The daisy-like flowers of German chamomile rise up front and center among lobelia, beets, zinnias and pole beans in Petersen's greenhouse in Thorne Bay.
German chamomile with its apple-like aroma is easy to grow and may bear a prolific harvest of flowers for tea
Story last updated at 8/7/2013 - 4:17 pm
Unlatching the double screen door, I slip quietly into my burgeoning greenhouse and examine my recently transplanted herbs, flowers, and vegetables for signs of progress. It's always so exciting when those carefully nurtured seedlings finally escape the confines of their small containers for the wide-open real estate of raised beds. One day there's just bare soil and empty space, then, boom, a room filled with glorious, thriving greenery.
I carefully inspect each transplant, visualizing the plant when fully grown and hope I've left enough space for once. I've interplanted more herbs this year - oregano, basil, marjoram, cilantro, chamomile, savory, hyssop, parsley, thyme, lemon balm - and am especially interested to discover the outcome of the ones I haven't grown before.
Inside the greenhouse, not much has changed in the last three hours. It appears that the more often you look at your plants, the slower they seem to grow. I can't wait to see which will burst into bloom first.
Then there it is! Daisy-like flowers have opened up on the German chamomile. Although I'd brewed tea over the years with wild chamomile, commonly called pineapple weed, I'd never grown the one most often recommended for tea before. I'm hoping to gather enough flowers for a few nice cups of tea this winter.
After starting this aromatic herb in late March, I'd transplanted the seedlings to the greenhouse in mid-May. Two weeks later the harvest was beginning. Each day I collected the flowers from several patches of chamomile in the greenhouse and two containers on the porch, accumulating only a modest amount, especially once they had dried on the wire screens. I began to wonder if I'd ever get enough for very much tea.
Time went on and a few flowers turned into dozens of flowers. It wasn't long before I was so amazed I started counting them for fun and quickly surpassed 100 from one patch. I thought that was astounding until the count continued to increase and suddenly the chamomile flower gathering, added to numerous other pressing gardening chores, became difficult to find time for.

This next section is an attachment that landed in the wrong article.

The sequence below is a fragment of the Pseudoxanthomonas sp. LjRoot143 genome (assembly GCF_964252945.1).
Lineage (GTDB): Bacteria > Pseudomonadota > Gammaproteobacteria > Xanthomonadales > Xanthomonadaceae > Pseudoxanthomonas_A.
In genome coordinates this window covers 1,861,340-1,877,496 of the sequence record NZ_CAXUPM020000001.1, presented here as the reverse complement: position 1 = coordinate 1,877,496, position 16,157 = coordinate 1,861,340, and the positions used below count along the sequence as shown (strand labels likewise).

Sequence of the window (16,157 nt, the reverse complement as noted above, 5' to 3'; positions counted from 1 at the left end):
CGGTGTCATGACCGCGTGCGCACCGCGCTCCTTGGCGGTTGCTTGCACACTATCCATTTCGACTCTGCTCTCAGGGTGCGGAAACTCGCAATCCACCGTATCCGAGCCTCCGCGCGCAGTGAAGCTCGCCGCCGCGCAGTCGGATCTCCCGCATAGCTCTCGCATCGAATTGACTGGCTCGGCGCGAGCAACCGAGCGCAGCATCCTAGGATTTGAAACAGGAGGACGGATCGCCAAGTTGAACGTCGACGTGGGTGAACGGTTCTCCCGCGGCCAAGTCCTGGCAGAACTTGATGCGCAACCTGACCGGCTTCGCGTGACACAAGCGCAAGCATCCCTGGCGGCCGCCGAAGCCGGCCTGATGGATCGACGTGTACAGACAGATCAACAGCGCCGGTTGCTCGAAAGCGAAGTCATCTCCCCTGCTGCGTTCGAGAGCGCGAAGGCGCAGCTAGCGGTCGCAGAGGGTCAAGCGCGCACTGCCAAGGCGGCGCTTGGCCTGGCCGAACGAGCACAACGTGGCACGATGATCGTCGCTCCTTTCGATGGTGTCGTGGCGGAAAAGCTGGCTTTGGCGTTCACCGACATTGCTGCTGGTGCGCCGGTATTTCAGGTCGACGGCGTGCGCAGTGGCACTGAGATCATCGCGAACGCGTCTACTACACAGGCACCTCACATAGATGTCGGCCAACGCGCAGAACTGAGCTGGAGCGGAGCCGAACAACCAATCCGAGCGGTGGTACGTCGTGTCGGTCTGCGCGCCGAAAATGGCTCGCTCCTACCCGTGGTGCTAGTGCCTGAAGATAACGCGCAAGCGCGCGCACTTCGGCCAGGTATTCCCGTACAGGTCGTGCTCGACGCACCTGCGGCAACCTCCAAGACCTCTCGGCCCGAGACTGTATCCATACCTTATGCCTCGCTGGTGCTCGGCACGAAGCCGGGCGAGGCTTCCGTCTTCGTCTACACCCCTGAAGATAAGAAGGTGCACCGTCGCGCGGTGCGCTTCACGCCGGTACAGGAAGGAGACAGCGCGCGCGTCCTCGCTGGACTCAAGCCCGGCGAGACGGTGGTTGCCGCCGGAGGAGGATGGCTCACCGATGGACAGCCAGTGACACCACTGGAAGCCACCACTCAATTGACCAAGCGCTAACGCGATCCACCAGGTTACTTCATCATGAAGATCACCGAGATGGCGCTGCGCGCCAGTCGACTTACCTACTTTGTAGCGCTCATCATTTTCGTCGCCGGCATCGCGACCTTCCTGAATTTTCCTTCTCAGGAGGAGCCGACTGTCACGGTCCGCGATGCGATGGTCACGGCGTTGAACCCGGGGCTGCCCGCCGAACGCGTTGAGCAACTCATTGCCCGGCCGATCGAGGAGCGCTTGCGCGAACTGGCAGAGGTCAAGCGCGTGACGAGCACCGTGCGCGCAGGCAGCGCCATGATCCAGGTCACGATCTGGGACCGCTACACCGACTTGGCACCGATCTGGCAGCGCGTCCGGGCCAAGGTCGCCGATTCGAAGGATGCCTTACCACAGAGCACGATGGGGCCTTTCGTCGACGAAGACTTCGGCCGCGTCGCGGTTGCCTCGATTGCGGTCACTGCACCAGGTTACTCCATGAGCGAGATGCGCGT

The two-foot plants do not support themselves rigidly, being rather floppy and often tangled, especially if one attempts to hogtie them together with a cord anchored to the greenhouse frame. Needless to say, picking hundreds of individual flowers twice a day is tedious and it sometimes seems endless but the alluring apple-like fragrance can't be overstated while immersed in chamomile flower collection.
Chamomile is easy to grow from seed and can be started indoors six weeks before the last expected frost or directly seeded outside when warm enough. Scatter and press the seeds lightly into the soil but don't cover with dirt; chamomile seeds need light to germinate. German chamomile is an annual plant so collect seeds or leave a few flowers on the plant at the end of the season to mature and re-seed. Chamomile can also be propagated by rooting 3- to 5-inch cuttings of stem tip.
German chamomile tea, ointment, tincture, and extract have traditionally been used medicinally for calming nerves, stomach problems, muscle spasms, skin conditions, insomnia and much more although actual scientific studies on humans has been limited. According to the University of Maryland Medical Center, animal studies show that German chamomile reduces inflammation, speeds wound healing, reduces muscle spasms and serves as a mild sedative to help with sleep.
To make tea, I add one cup of hot water to one tablespoon of dried flowers and steep 10 minutes but recipes vary. My current harvest so far at the end of July is at three cups of dried flowers. It doesn't sound like much but it goes a long way when it's time to sit back and enjoy the wonderful flavor and relaxing effects of chamomile's essential oils.
Carla Petersen writes from Thorne Bay. She is a freelance writer and artist. Visit her website at whalepassoriginals.com or she can be reached at firstname.lastname@example.org.